The angel Moroni statue is seen atop many a Latter-day Saint temple. But what do you really know about its history? Here are 10 fun facts you might be surprised to learn about the statue and where it came from.
1. The first angel “statue” was actually a weathervane.
The Nauvoo temple was the first to have an angel on a spire, and it was a simple weather vane depicting a non-specific angel of the Restoration.
2. Cyrus E. Dallin, the sculptor of the first modern angel Moroni statue, was not a member.
Dallin claimed not to believe in angels, but at his mother’s urging he accepted the commission and designed the first angel Moroni statue, which stands on the Salt Lake City Temple.
3. There are six different angel Moroni designs.
The most common Moroni design was created for President Gordon B. Hinckley’s revolutionary small temples. It stands atop 74 temple spires (as of 2019).
4. Moroni wasn’t commonly put on temples until the late 1970s.
Early angel Moroni statues were too heavy to be put on most temples’ spires. The first statues weighed more than a ton each. Current statues only weigh about 350 pounds.
5. The Monticello Utah Temple originally had a white angel Moroni.
Because it was hard to see, the white statue was taken down and redone in gold leaf. Today, the refinished statue is on top of the Columbus Ohio Temple.
6. The original angel Moroni statue was inspired by Revelation 14.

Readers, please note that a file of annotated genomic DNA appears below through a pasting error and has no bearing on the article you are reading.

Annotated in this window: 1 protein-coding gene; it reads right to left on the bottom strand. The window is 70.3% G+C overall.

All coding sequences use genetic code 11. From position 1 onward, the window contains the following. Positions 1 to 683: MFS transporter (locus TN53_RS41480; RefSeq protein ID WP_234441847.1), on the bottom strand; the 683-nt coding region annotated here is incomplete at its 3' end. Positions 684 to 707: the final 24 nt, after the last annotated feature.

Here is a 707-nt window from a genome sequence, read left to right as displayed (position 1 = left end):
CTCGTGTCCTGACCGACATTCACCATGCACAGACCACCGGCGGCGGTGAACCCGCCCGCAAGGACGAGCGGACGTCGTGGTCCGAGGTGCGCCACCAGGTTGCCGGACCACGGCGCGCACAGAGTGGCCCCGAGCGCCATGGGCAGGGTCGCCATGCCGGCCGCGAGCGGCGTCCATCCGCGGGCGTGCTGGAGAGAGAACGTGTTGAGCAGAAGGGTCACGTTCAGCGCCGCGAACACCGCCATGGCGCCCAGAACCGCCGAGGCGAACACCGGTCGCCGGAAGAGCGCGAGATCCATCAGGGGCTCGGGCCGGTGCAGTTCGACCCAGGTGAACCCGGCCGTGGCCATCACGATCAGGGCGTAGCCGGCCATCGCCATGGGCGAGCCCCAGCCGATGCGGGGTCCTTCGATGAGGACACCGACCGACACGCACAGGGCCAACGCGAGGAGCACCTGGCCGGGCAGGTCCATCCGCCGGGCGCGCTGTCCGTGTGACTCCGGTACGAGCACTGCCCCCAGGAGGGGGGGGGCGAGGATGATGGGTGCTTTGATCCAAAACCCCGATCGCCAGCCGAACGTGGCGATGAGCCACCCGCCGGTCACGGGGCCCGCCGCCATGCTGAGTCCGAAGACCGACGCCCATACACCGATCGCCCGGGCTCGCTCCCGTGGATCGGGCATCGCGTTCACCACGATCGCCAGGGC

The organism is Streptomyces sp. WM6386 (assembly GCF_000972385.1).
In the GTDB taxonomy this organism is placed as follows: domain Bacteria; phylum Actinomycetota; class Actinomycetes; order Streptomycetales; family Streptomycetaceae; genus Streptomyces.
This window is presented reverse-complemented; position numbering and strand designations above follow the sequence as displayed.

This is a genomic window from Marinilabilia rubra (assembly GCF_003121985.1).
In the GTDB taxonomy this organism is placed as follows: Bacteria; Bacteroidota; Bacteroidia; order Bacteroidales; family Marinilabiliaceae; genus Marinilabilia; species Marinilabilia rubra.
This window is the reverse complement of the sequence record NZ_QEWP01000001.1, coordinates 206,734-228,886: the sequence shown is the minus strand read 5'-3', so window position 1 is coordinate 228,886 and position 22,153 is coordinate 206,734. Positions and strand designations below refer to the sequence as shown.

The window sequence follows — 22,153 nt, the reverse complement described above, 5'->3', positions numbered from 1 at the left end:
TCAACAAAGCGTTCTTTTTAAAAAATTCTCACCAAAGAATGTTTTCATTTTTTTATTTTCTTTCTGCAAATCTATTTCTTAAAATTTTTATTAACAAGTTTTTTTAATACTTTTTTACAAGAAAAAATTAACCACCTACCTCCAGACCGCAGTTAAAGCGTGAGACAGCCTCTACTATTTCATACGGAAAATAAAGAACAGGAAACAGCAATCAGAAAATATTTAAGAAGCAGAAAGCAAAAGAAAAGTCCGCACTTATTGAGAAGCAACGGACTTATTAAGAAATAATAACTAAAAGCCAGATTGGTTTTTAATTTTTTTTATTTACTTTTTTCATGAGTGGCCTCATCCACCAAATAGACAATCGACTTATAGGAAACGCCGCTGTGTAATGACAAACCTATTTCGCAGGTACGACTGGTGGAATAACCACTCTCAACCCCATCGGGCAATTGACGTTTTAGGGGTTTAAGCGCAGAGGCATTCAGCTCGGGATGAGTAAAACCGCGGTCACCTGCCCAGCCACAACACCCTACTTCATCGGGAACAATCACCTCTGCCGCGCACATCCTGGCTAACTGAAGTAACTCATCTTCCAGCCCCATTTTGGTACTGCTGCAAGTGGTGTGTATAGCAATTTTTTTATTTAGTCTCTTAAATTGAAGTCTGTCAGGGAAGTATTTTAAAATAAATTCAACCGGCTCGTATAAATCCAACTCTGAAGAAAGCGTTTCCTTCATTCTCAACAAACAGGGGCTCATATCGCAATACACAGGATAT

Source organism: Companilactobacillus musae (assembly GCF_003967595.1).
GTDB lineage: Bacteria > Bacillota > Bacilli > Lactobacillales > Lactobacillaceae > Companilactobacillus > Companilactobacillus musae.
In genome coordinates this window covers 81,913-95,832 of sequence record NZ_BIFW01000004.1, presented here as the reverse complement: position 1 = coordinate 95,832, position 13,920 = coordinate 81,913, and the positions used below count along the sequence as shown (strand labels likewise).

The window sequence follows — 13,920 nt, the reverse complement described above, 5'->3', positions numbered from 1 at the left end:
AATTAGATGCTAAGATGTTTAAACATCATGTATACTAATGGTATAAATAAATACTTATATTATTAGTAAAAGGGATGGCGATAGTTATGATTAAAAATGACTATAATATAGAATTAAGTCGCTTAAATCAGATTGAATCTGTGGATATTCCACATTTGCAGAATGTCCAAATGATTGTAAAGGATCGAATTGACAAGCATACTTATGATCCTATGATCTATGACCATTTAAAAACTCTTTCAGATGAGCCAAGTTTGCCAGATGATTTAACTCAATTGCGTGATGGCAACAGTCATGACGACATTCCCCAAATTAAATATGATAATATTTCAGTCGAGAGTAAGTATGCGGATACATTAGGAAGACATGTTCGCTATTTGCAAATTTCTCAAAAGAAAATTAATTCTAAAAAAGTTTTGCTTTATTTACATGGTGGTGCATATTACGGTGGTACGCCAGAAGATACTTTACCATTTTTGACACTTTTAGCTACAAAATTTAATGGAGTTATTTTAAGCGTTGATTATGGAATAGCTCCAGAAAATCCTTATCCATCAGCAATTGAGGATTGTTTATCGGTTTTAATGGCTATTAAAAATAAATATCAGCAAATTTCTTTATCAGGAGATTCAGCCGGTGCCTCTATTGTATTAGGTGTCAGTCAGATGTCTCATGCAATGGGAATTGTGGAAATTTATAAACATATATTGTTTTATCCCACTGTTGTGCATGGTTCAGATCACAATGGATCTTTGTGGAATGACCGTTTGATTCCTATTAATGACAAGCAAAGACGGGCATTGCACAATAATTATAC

Cyrus E. Dallin, who designed this original angel Moroni, suggested the upright design we see today based on his study of Revelation 14 and other Latter-day Saint literature.
7. Only 10 temples have Moroni holding something in his left hand.
You can spy a plates-toting version of Moroni on the Los Angeles California, Washington D.C., Seattle Washington, Jordan River Utah, and Mexico City Mexico Temples. Or you can look for a scroll-carrying version of the Moroni statue on the Achorage Alaska, Bismarck North Dakota, Columbus Ohio, Kona Hawaii, and Caracas Venezuela Temples.
8. Most Moroni statues are made of lightweight fiberglass and leafed in gold.
Early angel Moroni statues, however, were made from bronze, copper, or aluminum (but still leafed in gold).
9. Seven temples have had their angel Moroni added during renovations.
Angel Moroni statues were added to the Freiberg Germany, Ogden Utah, Provo Utah, Sao Paulo Brazil, Tokyo Japan, Bern Switzerland, and London England temples during renovations. Moroni statues can also be added if requested by the temple district, as happened with the Idaho Falls Idaho Temple.
10. Not all of the angel Moroni statues face east.
Due to lot orientation and spire placement, the Seattle Washington, Manila Philippines, Taipei Taiwan, Spokane Washington, and Nauvoo Illinois temples have a west-facing angel Moroni.